From the United States Constitution, Article IV, Section II, Clause I:
The Citizens of each State shall be entitled to all Privileges and Immunities of Citizens in the several States.
In the many times this clause was referenced in the courts, it was mostly associated with the rights of a visiting citizen from another state still being protected.
Why has it never been read as recognition of the Federal government's role in protecting the rights of citizens within their own State? Were there political machinations that prevented such a reading, possibly due to the importance of State sovereignty at the time of ratification?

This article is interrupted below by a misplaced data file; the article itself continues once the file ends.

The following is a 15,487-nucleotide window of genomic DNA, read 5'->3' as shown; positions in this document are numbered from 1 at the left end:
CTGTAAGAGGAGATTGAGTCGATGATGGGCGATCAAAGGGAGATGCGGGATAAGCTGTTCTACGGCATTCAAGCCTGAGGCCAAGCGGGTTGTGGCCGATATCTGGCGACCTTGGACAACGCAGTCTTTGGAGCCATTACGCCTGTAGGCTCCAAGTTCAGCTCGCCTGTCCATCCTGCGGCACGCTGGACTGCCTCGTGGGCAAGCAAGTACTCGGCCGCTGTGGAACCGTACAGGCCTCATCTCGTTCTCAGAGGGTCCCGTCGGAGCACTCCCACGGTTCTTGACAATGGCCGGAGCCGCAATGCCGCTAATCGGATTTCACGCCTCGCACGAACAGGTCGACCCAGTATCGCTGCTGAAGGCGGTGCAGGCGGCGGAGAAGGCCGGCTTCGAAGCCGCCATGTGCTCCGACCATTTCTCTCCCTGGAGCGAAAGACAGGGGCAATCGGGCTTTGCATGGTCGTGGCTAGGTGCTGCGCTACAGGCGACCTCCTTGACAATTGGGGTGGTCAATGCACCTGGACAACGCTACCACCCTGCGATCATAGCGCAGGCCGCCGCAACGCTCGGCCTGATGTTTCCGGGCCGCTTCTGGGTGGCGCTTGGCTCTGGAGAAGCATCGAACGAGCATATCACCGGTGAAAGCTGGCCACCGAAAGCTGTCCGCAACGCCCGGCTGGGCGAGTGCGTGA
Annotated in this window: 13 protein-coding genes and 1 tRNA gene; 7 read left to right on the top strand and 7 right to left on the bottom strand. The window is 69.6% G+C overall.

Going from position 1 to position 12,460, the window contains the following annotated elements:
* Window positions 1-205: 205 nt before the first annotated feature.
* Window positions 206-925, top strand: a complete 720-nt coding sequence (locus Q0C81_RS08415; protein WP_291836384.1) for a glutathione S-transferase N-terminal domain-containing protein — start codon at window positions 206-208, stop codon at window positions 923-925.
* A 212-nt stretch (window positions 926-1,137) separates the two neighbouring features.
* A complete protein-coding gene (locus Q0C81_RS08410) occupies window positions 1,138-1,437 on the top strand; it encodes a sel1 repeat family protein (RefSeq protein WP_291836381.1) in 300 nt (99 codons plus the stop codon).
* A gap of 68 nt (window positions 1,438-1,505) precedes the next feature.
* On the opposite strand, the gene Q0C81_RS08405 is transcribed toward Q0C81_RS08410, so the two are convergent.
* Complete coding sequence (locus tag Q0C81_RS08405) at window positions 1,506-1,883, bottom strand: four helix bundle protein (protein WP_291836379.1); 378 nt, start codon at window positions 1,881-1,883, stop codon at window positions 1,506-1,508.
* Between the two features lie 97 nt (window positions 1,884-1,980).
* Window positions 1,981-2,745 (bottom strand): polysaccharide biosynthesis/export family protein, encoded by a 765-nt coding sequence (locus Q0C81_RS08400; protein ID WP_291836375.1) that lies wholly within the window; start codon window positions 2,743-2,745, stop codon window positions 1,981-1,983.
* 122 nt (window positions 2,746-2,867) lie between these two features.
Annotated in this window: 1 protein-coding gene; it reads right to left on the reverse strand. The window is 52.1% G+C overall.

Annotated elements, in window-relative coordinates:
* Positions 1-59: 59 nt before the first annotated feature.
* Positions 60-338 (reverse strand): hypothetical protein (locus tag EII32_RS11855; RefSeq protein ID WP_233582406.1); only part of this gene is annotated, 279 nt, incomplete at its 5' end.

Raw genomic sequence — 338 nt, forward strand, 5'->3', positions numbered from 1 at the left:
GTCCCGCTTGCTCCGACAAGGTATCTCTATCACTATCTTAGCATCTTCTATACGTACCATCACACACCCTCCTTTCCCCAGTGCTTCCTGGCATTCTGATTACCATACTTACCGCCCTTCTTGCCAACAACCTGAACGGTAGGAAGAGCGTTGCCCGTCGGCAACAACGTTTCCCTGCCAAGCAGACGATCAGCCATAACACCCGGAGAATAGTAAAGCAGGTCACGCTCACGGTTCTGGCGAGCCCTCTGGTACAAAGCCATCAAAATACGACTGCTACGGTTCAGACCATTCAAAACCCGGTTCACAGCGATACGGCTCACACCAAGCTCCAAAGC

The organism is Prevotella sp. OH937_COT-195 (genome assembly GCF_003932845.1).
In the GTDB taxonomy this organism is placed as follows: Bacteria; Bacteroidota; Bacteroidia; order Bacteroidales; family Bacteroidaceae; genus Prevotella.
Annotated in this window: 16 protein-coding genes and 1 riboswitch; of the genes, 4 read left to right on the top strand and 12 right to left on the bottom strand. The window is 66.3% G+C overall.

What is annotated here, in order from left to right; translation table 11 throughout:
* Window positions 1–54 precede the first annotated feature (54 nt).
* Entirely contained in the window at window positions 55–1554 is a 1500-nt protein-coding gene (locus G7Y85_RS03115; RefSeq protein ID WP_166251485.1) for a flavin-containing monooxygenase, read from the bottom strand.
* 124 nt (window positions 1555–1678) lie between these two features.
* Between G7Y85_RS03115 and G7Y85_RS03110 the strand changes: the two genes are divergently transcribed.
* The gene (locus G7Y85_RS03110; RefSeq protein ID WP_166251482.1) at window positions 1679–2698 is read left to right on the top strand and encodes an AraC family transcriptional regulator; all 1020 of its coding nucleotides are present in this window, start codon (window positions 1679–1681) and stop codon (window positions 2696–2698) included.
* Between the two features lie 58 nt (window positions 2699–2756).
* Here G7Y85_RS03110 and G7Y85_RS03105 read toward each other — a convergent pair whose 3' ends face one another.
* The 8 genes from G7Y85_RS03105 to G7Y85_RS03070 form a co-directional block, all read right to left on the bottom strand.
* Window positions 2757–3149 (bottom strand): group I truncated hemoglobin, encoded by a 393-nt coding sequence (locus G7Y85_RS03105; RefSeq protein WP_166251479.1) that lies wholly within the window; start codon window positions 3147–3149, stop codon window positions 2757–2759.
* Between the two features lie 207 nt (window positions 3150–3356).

These words were then paraphrased in the first section of the 14th Amendment.
All persons born or naturalized in the United States, and subject to the jurisdiction thereof, are citizens of the United States and of the State wherein they reside. No State shall make or enforce any law which shall abridge the privileges or immunities of citizens of the United States,...
Combined with the fifth section of the same amendment, this was seen as formerly empowering the Federal government to protect individual rights. I've seen thus as just a reiteration of the restriction already existing on State government. However, it is viewed as being read out of the constitution by the Slaughter House cases of 1873, not rising again until McDonald v Chicago of 2010.
So, why was the "Privileges and Immunities" clause never reviewed, referenced or addressed?